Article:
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Old 01-18-2005, 03:57 AM   #1
pcdude
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replacing characters in a file with others


Hi all.

I would like to know which command to use to sustitute a backslash('\') in a file with a forward slash('/'). Also I want to replace all the semi-colons(';') with colons (':').

I guessing that I'm going to have to use the sed command to do this.

I realize that I should be reading the manual to be getting these answers, I plan on doing this but it may take my quite a while, so I'm asking for something I can use right now.

Thanks in advance.
PCDude
 
Old 01-18-2005, 04:45 AM   #2
jrtayloriv
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You were right about the man pages. Sed is one of the most useful tools that you have at your disposal, it would really benefit you to learn as much as you can about it. But I too want a quick answer every now and then so here it is:

Code:
sed 's/\\/\//g'  <INPUT FILE>
Replaces the slashes. Note that you need to use escape characters in front of those slashed to keep from getting sed confused. The g at the end tells it to replace all instances instead of just the first one it finds.

Code:
sed 's/;/:/g' <INPUT FILE>
Ditto, but for the semicolon.

Hope this helps,
jrtayloriv
 
Old 01-18-2005, 06:32 AM   #3
pcdude
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Thanks your replies.

That works well. It displays the correct output to the screen but does not make changes to the file.
I know this is typical of Linux and also a good thing.
Code:
sed 's/\\/\//g'  <INPUT FILE>  >  <INPUT FILE>
results in an empty file. I guess you can't read and write a file at the same time.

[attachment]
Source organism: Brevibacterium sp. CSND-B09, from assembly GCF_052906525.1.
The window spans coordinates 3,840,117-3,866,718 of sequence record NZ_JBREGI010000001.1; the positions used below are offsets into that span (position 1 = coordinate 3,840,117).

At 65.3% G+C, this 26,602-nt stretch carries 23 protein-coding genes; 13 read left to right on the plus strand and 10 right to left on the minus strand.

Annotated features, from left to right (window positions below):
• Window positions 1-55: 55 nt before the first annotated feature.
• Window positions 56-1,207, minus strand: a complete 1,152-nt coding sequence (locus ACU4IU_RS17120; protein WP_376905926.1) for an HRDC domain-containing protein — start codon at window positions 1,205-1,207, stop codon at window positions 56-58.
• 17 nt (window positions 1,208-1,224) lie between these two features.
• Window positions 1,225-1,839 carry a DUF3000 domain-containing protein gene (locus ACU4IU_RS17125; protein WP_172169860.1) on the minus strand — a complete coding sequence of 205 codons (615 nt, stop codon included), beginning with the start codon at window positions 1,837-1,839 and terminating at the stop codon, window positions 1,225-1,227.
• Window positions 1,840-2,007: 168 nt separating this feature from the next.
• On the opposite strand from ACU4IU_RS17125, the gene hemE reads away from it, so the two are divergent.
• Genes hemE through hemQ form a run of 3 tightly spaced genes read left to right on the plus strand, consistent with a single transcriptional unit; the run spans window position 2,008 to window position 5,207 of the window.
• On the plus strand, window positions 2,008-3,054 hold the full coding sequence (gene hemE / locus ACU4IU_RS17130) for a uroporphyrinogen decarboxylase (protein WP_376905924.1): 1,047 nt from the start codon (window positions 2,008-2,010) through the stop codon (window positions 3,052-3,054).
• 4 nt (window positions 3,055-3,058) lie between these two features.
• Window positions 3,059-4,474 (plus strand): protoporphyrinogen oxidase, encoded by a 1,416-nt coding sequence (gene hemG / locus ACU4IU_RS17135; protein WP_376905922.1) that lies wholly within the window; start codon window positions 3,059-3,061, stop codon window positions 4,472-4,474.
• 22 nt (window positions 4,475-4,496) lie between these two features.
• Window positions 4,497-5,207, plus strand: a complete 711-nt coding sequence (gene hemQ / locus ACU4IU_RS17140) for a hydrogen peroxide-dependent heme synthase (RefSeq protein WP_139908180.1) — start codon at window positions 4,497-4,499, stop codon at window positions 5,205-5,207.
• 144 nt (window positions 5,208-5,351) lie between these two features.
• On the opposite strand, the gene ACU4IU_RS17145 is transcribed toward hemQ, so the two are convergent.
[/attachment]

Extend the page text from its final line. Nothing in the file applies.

Is this the next easiest way of doing things:
Code:
sed 's/\\/\//g'  <TEMP FILE>
cat <TEMP FILE> > <INPUT FILE>
rm <TEMP FILE>
Thanks
PCDude
 
Old 01-18-2005, 06:45 AM   #4
homey
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Quote:
sed 's/\\/\//g' <INPUT FILE> > <INPUT FILE>
I think maybe sed 's/\\/\//g' file.txt > file1.txt

If you only want one file use a move operation at the end....
mv file1.txt file.txt
 
Old 01-18-2005, 07:01 AM   #5
jschiwal
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The option '-i' which stands for inplace will replace the input file immediately.

Also, if you want to replace the '/' character, you can use a different character as a seperator in the command.

sed -i 's#/#\\#g' filename
 
Old 01-18-2005, 07:12 AM   #6
whansard
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instead of
sed 's/\\/\//g' <INPUT FILE> > <INPUT FILE>

you can sed 's/\\/\//g' < input file >output file

the input file is the original, and the output file is the changed one.
 
Old 01-19-2005, 12:29 AM   #7
pcdude
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Thank you all for your replies.

I think there was some confusion here, I wanted to modify my input file, not output to a different file.
So sed's -i option works well.

Thanks.
PCDude
 
  


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